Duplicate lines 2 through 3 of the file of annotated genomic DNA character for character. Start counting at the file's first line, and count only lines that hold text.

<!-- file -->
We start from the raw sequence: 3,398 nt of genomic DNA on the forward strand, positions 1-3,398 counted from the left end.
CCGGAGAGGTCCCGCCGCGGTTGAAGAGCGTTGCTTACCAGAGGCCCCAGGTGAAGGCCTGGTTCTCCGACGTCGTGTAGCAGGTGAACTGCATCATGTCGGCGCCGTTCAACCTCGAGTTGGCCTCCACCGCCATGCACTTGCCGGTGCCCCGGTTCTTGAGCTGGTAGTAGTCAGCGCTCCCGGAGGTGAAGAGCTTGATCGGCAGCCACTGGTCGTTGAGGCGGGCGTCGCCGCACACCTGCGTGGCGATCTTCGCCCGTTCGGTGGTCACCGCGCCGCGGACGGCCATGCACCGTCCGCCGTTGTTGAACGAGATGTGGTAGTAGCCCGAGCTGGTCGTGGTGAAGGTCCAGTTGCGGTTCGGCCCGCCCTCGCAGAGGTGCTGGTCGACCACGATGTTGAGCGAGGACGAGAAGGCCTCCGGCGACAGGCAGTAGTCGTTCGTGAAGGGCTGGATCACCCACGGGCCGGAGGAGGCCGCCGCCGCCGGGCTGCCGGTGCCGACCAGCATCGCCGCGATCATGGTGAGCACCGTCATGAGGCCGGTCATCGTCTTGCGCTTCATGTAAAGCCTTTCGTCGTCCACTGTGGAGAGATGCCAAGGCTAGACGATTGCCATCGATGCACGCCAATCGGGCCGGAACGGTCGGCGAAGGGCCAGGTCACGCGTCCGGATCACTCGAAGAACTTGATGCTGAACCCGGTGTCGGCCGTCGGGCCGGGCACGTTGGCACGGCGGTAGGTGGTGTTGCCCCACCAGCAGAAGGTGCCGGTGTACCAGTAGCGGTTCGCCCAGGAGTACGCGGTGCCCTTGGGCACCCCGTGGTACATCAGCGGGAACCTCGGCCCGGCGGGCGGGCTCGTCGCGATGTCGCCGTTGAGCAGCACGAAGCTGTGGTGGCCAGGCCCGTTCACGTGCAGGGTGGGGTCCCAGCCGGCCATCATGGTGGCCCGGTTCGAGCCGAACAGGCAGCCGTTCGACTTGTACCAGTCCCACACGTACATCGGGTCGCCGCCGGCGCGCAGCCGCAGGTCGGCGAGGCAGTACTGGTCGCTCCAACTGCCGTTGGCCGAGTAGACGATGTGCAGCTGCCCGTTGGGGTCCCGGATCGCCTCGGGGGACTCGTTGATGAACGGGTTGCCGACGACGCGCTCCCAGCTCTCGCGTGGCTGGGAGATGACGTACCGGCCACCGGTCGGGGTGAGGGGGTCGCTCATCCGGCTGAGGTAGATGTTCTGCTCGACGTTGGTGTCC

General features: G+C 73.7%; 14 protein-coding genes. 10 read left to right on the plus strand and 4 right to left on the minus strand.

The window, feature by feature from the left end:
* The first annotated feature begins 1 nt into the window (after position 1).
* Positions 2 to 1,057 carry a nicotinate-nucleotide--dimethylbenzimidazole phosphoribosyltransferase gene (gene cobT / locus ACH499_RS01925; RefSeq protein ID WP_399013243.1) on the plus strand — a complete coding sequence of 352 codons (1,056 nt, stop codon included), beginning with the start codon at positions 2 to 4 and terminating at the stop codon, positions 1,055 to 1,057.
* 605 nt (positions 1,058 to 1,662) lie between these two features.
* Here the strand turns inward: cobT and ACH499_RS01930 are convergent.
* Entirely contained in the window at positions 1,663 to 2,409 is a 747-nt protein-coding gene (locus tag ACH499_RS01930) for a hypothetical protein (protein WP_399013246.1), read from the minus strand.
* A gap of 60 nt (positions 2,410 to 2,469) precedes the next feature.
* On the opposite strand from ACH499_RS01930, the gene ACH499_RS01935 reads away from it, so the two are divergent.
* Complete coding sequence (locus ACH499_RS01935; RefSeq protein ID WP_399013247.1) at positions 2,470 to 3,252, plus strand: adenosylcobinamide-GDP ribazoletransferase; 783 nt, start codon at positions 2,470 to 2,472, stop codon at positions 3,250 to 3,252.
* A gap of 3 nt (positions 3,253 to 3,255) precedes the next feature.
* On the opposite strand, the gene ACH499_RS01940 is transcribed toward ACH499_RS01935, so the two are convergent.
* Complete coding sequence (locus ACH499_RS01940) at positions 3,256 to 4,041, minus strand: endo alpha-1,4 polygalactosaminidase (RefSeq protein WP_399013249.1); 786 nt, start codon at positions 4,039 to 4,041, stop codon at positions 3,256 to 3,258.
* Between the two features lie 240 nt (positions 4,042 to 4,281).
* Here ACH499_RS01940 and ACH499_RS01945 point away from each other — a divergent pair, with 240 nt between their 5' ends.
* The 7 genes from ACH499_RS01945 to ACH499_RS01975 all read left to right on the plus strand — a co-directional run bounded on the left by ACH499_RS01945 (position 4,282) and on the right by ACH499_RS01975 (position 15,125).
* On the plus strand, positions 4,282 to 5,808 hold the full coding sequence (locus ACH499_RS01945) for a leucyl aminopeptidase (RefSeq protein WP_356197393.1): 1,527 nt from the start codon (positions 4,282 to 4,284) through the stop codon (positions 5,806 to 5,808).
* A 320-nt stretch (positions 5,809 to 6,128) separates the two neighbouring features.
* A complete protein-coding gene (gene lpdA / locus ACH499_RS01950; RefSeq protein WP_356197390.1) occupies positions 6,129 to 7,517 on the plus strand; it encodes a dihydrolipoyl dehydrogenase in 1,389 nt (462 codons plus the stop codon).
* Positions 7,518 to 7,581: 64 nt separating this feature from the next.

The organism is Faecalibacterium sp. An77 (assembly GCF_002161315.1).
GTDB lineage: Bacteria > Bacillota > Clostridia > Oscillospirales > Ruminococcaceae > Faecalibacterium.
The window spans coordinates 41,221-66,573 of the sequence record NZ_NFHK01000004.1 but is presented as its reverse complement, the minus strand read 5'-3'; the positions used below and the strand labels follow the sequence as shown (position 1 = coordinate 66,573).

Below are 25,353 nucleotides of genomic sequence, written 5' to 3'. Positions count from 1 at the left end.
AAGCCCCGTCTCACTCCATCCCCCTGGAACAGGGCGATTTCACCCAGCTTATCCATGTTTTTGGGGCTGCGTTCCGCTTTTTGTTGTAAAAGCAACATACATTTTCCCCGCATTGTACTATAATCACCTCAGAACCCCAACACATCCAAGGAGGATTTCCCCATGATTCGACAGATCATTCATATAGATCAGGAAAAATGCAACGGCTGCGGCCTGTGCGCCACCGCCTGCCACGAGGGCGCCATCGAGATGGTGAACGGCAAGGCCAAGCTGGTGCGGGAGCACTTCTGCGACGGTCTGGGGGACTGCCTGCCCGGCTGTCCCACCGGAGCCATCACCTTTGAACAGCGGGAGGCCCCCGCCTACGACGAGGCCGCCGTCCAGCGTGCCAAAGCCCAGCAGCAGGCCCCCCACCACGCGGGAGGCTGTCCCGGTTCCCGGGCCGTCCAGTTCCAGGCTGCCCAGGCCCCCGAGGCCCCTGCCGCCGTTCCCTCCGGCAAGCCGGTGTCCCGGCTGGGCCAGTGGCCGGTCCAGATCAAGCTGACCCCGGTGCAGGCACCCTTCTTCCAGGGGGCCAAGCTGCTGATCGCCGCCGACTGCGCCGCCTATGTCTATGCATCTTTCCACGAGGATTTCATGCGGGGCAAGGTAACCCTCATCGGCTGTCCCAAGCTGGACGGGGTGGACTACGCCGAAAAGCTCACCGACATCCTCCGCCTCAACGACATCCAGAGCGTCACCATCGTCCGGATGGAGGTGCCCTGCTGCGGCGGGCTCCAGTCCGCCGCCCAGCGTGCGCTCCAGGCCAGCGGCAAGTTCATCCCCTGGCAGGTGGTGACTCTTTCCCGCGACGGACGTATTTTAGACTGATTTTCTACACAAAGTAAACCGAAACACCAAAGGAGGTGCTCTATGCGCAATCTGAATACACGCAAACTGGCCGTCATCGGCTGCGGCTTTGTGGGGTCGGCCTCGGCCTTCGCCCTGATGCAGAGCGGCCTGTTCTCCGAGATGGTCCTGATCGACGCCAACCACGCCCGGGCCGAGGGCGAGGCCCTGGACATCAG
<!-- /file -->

CCGGAGAGGTCCCGCCGCGGTTGAAGAGCGTTGCTTACCAGAGGCCCCAGGTGAAGGCCTGGTTCTCCGACGTCGTGTAGCAGGTGAACTGCATCATGTCGGCGCCGTTCAACCTCGAGTTGGCCTCCACCGCCATGCACTTGCCGGTGCCCCGGTTCTTGAGCTGGTAGTAGTCAGCGCTCCCGGAGGTGAAGAGCTTGATCGGCAGCCACTGGTCGTTGAGGCGGGCGTCGCCGCACACCTGCGTGGCGATCTTCGCCCGTTCGGTGGTCACCGCGCCGCGGACGGCCATGCACCGTCCGCCGTTGTTGAACGAGATGTGGTAGTAGCCCGAGCTGGTCGTGGTGAAGGTCCAGTTGCGGTTCGGCCCGCCCTCGCAGAGGTGCTGGTCGACCACGATGTTGAGCGAGGACGAGAAGGCCTCCGGCGACAGGCAGTAGTCGTTCGTGAAGGGCTGGATCACCCACGGGCCGGAGGAGGCCGCCGCCGCCGGGCTGCCGGTGCCGACCAGCATCGCCGCGATCATGGTGAGCACCGTCATGAGGCCGGTCATCGTCTTGCGCTTCATGTAAAGCCTTTCGTCGTCCACTGTGGAGAGATGCCAAGGCTAGACGATTGCCATCGATGCACGCCAATCGGGCCGGAACGGTCGGCGAAGGGCCAGGTCACGCGTCCGGATCACTCGAAGAACTTGATGCTGAACCCGGTGTCGGCCGTCGGGCCGGGCACGTTGGCACGGCGGTAGGTGGTGTTGCCCCACCAGCAGAAGGTGCCGGTGTACCAGTAGCGGTTCGCCCAGGAGTACGCGGTGCCCTTGGGCACCCCGTGGTACATCAGCGGGAACCTCGGCCCGGCGGGCGGGCTCGTCGCGATGTCGCCGTTGAGCAGCACGAAGCTGTGGTGGCCAGGCCCGTTCACGTGCAGGGTGGGGTCCCAGCCGGCCATCATGGTGGCCCGGTTCGAGCCGAACAGGCAGCCGTTCGACTTGTACCAGTCCCACACGTACATCGGGTCGCCGCCGGCGCGCAGCCGCAGGTCGGCGAGGCAGTACTGGTCGCTCCAACTGCCGTTGGCCGAGTAGACGATGTGCAGCTGCCCGTTGGGGTCCCGGATCGCCTCGGGGGACTCGTTGATGAACGGGTTGCCGACGACGCGCTCCCAGCTCTCGCGTGGCTGGGAGATGACGTACCGGCCACCGGTCGGGGTGAGGGGGTCGCTCATCCGGCTGAGGTAGATGTTCTGCTCGACGTTGGTGTCC

General features: G+C 73.7%; 14 protein-coding genes. 10 read left to right on the plus strand and 4 right to left on the minus strand.